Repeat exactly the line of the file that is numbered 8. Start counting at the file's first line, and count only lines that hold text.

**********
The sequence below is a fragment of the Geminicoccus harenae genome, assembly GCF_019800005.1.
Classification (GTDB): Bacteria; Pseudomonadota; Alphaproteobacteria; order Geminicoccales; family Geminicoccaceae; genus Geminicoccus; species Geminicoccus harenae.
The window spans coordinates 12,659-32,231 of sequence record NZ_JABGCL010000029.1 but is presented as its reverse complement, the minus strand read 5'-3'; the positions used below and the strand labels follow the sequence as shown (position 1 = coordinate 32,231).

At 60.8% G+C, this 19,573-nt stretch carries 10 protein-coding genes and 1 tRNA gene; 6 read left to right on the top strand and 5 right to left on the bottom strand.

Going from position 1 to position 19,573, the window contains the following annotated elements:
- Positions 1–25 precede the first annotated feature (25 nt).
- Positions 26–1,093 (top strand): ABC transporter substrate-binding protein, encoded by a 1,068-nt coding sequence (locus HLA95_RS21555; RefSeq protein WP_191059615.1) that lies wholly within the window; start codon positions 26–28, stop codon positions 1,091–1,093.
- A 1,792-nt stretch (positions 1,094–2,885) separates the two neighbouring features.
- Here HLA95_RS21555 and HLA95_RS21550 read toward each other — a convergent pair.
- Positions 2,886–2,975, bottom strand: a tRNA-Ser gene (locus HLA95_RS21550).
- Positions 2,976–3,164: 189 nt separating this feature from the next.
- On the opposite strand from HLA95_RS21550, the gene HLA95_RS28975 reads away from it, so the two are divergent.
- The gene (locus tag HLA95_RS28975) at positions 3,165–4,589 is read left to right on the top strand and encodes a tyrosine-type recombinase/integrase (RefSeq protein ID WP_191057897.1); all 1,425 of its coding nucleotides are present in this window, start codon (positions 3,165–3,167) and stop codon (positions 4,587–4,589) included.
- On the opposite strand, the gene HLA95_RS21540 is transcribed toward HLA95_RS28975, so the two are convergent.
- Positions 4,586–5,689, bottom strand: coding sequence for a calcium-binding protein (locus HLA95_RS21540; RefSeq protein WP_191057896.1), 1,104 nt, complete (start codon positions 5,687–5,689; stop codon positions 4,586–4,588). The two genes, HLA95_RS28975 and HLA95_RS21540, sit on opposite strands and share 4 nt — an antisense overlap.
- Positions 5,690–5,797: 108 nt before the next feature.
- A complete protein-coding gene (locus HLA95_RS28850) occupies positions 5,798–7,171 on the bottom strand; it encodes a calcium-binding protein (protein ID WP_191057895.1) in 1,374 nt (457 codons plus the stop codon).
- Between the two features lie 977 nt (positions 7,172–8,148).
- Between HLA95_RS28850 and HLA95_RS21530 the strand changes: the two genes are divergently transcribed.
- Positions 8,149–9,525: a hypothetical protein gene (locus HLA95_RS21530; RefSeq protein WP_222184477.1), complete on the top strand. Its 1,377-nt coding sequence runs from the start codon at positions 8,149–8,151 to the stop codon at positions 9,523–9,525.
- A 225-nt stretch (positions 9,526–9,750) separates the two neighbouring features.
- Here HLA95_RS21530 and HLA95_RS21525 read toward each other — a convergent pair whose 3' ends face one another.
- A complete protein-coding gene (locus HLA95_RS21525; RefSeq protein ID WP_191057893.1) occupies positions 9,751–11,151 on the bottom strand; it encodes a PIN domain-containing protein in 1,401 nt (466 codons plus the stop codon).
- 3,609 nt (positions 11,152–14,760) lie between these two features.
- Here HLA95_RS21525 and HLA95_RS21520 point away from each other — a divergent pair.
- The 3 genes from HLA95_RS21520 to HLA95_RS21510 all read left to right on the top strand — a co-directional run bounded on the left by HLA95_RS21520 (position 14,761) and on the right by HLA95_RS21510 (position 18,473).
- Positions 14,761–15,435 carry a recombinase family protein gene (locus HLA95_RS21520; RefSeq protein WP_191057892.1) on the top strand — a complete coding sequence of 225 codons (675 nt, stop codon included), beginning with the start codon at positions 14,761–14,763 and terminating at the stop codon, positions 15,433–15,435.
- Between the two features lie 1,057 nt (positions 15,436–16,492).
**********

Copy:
- A 1,792-nt stretch (positions 1,094–2,885) separates the two neighbouring features.